If you don’t use a drill very often, you might think doing so is as simple as going to the store, buying a bit, putting it in your drill, and drilling a hole. In fact, the world of drill bits is much more complicated than that, and can even be daunting for those who don’t understand the materials, designs, and terminology. It’s not brain surgery, but a little research can put you on the right track. When shopping for a drill bit set that will best meet your needs, consider the material it’s made from, the shank, and the point’s angle.
Clip Latch for Secure Closing
This quality collection comes in a tough plastic case for easy, safe storage. DEWALT
The material a bit is constructed from determines what it can cleanly and efficiently drill through. High-speed steel (HSS) drill bits can cleanly drill wood, fiberglass, PVC, and soft metals like aluminum. Titanium-coated HSS bits produce less friction and are tougher than basic steel bits. They’re great for drilling wood, metal, and fiberglass. Carbide-tipped drill bits are used for drilling tile and masonry because they are very strong and tend to stay sharp much longer than HSS or titanium bits.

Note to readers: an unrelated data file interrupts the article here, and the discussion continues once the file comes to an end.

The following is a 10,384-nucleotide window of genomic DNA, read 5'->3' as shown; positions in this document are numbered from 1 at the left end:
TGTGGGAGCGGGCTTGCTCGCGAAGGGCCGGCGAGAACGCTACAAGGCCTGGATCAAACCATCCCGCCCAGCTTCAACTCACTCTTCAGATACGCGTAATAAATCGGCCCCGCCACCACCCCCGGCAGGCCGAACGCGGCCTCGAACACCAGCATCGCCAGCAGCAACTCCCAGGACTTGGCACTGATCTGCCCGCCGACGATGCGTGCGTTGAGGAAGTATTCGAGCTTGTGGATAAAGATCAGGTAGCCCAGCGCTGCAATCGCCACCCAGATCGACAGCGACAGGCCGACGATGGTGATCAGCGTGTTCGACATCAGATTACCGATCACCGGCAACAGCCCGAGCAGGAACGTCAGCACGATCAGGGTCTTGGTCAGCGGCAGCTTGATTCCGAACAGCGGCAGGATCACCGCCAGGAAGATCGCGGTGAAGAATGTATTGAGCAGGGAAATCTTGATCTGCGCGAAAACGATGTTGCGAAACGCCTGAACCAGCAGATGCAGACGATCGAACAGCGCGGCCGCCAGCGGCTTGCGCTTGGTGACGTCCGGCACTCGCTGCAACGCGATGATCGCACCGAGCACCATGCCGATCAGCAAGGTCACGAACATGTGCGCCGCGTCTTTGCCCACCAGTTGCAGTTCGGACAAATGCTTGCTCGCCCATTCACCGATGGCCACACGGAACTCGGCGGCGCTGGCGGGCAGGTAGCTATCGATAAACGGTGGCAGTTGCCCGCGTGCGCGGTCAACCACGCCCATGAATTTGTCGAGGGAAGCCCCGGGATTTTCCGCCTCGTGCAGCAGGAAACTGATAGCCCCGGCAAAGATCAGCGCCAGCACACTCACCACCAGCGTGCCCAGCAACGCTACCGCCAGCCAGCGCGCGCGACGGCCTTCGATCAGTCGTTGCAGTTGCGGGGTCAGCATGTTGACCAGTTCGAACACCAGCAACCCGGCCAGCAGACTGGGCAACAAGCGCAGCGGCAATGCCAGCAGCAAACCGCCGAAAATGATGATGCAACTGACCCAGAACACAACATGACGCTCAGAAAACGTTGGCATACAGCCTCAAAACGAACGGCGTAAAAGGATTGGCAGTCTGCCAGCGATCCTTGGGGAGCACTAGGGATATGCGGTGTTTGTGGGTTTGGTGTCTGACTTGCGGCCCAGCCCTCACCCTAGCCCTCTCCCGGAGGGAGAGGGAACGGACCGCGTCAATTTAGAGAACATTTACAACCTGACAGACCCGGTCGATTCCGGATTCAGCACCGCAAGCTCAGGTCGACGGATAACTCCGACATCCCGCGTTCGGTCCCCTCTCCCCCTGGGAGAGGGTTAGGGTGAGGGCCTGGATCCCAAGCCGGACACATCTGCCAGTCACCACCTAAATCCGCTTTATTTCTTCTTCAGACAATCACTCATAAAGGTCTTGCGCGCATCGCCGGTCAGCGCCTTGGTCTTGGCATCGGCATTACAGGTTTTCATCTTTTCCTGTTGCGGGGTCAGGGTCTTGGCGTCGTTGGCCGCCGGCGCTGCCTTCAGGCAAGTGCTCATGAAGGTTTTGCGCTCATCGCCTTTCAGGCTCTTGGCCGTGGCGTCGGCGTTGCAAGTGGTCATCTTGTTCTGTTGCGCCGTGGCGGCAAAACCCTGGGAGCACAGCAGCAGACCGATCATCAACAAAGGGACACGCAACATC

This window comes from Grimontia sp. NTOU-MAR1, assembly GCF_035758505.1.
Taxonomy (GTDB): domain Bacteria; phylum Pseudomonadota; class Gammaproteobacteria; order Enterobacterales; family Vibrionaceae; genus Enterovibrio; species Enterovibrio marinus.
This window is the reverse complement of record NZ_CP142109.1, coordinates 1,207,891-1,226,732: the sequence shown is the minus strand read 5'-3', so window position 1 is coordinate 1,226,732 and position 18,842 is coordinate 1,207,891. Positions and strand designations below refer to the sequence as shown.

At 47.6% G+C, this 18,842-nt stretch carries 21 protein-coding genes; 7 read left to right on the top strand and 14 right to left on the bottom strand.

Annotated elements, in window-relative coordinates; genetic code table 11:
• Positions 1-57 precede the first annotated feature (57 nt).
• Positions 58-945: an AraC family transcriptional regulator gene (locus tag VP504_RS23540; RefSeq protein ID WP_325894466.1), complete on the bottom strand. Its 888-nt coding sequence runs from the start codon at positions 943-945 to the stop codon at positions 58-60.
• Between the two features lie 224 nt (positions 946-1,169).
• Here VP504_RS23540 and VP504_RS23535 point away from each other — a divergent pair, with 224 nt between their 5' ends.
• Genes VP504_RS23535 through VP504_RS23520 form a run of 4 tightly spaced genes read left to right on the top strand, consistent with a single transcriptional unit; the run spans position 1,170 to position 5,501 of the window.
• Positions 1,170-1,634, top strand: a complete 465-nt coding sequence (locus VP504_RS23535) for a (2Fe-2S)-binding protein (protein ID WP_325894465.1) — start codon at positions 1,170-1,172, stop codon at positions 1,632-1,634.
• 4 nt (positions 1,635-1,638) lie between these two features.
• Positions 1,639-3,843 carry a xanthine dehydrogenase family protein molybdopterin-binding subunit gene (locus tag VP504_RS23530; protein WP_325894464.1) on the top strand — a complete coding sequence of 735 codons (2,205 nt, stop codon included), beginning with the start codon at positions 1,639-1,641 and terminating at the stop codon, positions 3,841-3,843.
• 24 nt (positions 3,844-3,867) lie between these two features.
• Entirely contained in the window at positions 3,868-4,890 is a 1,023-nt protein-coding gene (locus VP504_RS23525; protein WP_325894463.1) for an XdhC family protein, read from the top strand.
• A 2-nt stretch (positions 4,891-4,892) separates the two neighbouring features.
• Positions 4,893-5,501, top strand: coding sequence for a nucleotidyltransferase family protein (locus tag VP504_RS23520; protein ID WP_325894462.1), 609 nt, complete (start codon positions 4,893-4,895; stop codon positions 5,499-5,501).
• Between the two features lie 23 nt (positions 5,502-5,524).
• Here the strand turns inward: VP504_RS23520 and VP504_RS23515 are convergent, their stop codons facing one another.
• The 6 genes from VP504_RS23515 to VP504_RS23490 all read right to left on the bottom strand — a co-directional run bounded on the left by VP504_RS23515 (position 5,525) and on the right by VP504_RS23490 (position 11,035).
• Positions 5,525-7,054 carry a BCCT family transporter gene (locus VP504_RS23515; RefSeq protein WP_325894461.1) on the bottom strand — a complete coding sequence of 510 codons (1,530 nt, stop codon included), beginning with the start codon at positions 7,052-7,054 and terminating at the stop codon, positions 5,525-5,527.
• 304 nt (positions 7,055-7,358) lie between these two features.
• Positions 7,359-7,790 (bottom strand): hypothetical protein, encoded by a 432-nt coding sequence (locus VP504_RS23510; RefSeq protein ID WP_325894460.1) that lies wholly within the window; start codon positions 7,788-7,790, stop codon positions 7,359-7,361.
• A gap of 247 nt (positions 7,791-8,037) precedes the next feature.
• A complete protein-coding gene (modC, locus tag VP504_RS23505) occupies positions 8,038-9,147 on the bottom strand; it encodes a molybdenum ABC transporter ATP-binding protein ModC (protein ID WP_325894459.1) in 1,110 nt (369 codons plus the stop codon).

Includes an Organized Holder
This versatile, general-purpose collection of HSS tools will work on a variety of materials, including wood, plastic, and light-gauge metals. COMOWARE
Consider the shank (the base of the bit) also when choosing a drill bit set. First, the bit shank size can’t be larger than the size of the chuck (which holds the tool onto the spindle) of the drill—otherwise it won’t fit into the drill. A hex shank has flat surfaces, allowing the drill to grip the bit more securely so it can withstand greater torque. Many work with quick-change chucks. A round shank will allow you to accurately center your bit in the chuck. Lastly, a slotted drive system shank (SDS) is designed for use on a hammer drill and can move backward and forward with the drill’s hammering motion.
Optimized Storage Space
For using your drill to set screws, this collection offers heads of many different configurations. DEWALT
The angle of a drill bit’s point is also important in what kinds of materials you can use it on. In a nutshell, flatter points are best for drilling harder materials. Bits with steeper points tend to work better on softer materials. Bits with split-point tips are handy because they improve drilling accuracy since they keep the bit from wandering around when you start drilling a hole. And don’t forget screwdriver points—many drills can be used for driving screws, and good sets contain bits that fit a variety of different types of screw heads.